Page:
To start things off, I have never enjoyed running nor competed in a race (I had ran one two-mile race previously). Partly out of a dare and challenge, I decided to sign up for a half marathon three months away from the race date giving me plenty of time to train and figure out how to ‘be a runner.’ Sure I faltered along the way and was stubborn about certain things, but in the end I was able to actually enjoy running, not just do it because I had to. To celebrate finishing the half marathon and the 200+ miles of training, here are some lessons I learned along the way.

  1. The ‘eat pasta’ thing is not a joke.

Personally pasta is not one of my favorite meal items so for the first month or so I did not eat pasta or carb-filled foods before my long runs. I thought the cramps were from lack of hydration and just simply being out of shape. Finally one day my roommate made pasta for me the night before a long run – it was magic.

  1. Running shoes are a necessity.

The stubbornness in me also refused to shell out money for a pair of running shoes. Yet again I was proved wrong. The cushion and support in my all-purpose sneakers broke down within a month of running three times a week. Lets just say my feet thanked me after I went to a running store and got fitted for a pair of running shoes.At the finish line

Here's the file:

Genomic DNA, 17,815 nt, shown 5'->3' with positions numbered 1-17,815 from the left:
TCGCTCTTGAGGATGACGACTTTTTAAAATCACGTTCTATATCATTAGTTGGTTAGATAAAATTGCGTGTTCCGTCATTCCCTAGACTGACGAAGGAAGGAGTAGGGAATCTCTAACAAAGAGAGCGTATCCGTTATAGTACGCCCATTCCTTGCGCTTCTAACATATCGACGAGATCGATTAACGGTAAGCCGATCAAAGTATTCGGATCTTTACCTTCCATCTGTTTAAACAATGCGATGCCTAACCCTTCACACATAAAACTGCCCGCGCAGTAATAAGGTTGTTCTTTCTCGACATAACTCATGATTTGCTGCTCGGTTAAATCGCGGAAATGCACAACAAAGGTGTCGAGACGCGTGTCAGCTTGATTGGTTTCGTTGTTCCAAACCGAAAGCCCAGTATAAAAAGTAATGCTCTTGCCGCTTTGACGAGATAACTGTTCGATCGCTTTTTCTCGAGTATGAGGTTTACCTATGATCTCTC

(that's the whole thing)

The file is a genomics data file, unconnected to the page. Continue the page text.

1. Early morning runs are the best.

Every Saturday for two months (or so) I hit the pavement around 6 am to ensure I reached my miles well before the heat kicked in. Watching the sun slowly rise made the run tolerable and it helped me get an early start to my weekends.

  1. Run up some hills.

The farthest I ran during training was 12 miles so I figured, what is an extra mile? Well, an extra mile is a very long way when there is a hill (seemed like a mountain) on the race course. Every route I took while training was flat as can be, so I was a little unprepared for the hill.

  1. Hydrate, but don’t overdo it.

Every couple miles on race day I couldn’t wait for those hydration stops, especially the ones with the Gatorade. The first couple stations I took a cup but would only drink a sip or two. Towards the end I was drinking the entire cup in a matter of seconds. At the end of the race I could feel my stomach hating me for drinking all the fluids available. Next time I will be more aware about how much fluids I am drinking on the course.

  1. Race day is just like any other running day – just with more people.

Once I crossed the finish line it was a breathe of fresh air – I did it, I ran 13.1 miles. The only difference between the actual race and all my other runs was the amount of people running with me and cheering for me. Sure both of those factors helped push myself to run a bit faster but at the core, it was just another run.

-Claire Kooperman works at Injinji and with the help friends, family and the Injinji team (and socks) competed in the Rock n Roll Los Angeles Half Marathon.